Monday, February 25, 2008

The Brave One (2007)

Okay I've been interested in this film since it came out, but never got a chance to see it in the theaters. I've been a fan of the "vigilante" movie genre since I was a young teenager. I remember such films as "The Exterminator", "Savage Streets", "Death Wish", and all their subsequent sequels. The one that stands above it is the original "Death Wish" with Charles Bronson. Death Wish which was made in 1974 depicted a New York City in decay, and one spiraling down into chaos. Having grown up in NY at that time I do remember the graffiti on the trains, the urine smelling subways, and the violence that seemed to happen everyday. "The Brave One" on the other hand takes place in modern day NYC. Hence the problem. Neil Jordon who is the director of "The Brave One" seems to harken back to those days, but keeps it in the present time. I'm not saying NYC is a big love fest now, but it isn't what it once was, and that's where I feel that the film fails. The days of the dimly lite streets of NYC and the story of criminals being everywhere seems to be paranoia fueled by 911 helplessness.

What made "Death Wish" more provocative was the time that it came out in. Michael Winner's depiction of NYC was spot on, and audiences tapped into that. Now with the proliferation of guns, and NYC's successful fight on crime "The Brave One" rings false. Sure there are good performances in the film, and I like how Jodie Foster devolves into a person consumed with fear to an avenging angel. Yet this movie wants to be more then a "vigilante" movie, and in reality that is what it just is. All the films I've mentioned above have things in common. Our hero or heroine is dealt a tragic blow. A family wiped out, a family member raped, or a friend savagely attacked & killed. These scenarios set us up for the pay back, which our character does. Our hero has to kill, because of the brutality of the crime. The criminals have to die, and we the audience need to condone it because of the horrible act we saw earlier.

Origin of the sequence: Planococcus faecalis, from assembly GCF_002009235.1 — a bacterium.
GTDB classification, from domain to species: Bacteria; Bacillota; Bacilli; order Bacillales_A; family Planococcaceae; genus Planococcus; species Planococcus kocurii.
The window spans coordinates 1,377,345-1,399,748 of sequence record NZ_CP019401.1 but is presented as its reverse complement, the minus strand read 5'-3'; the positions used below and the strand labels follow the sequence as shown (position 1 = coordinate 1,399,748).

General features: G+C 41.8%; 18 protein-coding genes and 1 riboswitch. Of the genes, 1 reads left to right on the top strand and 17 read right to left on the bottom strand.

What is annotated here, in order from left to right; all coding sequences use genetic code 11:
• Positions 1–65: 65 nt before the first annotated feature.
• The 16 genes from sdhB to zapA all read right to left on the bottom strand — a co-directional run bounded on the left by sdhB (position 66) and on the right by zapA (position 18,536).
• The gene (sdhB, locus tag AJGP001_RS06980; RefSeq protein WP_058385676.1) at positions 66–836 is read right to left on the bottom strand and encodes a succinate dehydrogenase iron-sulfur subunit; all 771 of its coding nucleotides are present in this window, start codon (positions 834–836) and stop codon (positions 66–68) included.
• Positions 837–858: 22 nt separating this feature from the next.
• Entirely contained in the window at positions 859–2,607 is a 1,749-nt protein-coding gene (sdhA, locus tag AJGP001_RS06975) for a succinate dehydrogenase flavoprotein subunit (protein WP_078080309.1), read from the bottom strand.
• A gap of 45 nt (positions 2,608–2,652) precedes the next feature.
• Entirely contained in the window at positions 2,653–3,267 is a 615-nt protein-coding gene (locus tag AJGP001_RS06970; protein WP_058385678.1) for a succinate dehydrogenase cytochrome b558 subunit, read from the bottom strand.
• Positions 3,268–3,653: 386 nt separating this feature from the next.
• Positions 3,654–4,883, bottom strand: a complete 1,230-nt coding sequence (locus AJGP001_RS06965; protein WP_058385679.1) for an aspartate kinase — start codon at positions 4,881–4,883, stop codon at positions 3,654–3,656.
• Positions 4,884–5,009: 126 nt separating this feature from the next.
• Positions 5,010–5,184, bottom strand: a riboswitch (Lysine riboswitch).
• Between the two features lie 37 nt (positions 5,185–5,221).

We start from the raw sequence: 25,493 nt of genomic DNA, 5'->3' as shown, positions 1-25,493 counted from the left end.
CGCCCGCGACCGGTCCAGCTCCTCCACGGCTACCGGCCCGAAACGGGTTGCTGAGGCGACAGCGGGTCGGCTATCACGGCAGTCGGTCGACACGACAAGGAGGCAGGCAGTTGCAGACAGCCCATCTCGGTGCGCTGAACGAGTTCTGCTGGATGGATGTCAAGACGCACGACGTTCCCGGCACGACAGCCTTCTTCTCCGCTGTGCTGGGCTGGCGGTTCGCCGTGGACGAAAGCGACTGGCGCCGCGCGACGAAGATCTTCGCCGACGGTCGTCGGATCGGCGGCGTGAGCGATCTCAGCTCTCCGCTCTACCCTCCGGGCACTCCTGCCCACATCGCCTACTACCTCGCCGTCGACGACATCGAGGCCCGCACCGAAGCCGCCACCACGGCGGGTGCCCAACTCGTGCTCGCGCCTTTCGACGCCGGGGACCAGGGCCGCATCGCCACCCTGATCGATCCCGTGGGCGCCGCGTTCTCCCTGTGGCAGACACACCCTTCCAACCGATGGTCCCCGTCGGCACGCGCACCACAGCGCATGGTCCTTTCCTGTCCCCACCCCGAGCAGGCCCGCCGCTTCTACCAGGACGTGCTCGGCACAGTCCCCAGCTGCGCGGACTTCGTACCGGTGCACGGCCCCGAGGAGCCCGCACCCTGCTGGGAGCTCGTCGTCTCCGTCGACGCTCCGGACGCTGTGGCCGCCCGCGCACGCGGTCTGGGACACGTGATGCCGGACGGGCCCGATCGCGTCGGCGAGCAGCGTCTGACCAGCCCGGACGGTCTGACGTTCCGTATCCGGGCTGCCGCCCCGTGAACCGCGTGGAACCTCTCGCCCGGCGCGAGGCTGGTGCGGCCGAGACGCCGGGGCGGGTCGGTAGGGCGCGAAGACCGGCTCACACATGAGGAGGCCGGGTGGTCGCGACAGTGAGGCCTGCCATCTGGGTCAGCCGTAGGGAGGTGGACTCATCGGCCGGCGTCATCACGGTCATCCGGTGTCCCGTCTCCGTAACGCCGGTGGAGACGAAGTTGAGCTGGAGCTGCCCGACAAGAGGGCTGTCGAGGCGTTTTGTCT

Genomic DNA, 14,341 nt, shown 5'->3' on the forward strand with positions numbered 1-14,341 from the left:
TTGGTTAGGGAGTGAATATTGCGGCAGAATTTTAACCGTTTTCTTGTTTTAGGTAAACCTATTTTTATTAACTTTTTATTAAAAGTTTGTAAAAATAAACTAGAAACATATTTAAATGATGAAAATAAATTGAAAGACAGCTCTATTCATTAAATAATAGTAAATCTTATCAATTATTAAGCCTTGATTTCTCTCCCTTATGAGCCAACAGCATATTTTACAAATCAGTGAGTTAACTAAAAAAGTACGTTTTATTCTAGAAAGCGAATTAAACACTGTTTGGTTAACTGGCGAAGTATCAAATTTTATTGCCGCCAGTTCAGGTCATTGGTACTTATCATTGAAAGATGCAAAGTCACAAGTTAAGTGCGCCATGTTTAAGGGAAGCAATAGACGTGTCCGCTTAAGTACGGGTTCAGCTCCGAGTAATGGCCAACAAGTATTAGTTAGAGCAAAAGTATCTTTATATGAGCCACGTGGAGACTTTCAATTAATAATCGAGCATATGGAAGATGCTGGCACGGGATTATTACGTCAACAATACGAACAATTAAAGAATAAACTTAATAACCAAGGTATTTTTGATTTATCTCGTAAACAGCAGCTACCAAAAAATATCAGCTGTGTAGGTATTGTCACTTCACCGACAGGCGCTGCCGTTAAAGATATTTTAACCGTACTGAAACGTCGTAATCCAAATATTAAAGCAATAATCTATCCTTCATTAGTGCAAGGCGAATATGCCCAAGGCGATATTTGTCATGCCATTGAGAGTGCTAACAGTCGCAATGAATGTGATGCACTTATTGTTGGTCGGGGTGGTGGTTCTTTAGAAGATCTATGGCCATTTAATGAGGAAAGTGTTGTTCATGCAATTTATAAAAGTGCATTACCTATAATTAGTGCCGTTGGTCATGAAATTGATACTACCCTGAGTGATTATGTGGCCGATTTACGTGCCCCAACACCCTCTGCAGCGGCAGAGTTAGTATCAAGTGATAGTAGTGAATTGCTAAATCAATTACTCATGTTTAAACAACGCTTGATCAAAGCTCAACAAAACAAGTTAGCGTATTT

The cinematography in "the Brave One" is slick, and the production values are top notch, but most of the films I mentioned above were done on low budgets. It's an easy genre to duplicate, and has been a successful one for a number of years. Dustin Hoffman did an interesting film called "Straw Dogs". "Straw Dogs" was directed by Sam Peckinpah, and he did a better job at showing the duality of violence then "The Brave One" does.

Another thing is that "the Brave One" wants to be an exploitative film, and one with a meaning. My argument is that you can dress up a movie however you like. You can get stars like Jodie Foster, & Terrance Howard, and you can even give it slick production values, but it's still a "vigilante" film. It still deals with the common denominator and that is revenge. Dressing it up in other clothing still doesn't make it a good film. Half the audience goes to watch a vigilante film to see the bad guys get there’s and the other half go to see how our hero comes out.

I really liked the performances in this film, but somehow the story didn't feel too real. It felt as though it was feeding the public a bunch of paranoia, which if you really wanted that all I would have to do is watch my local TV news.

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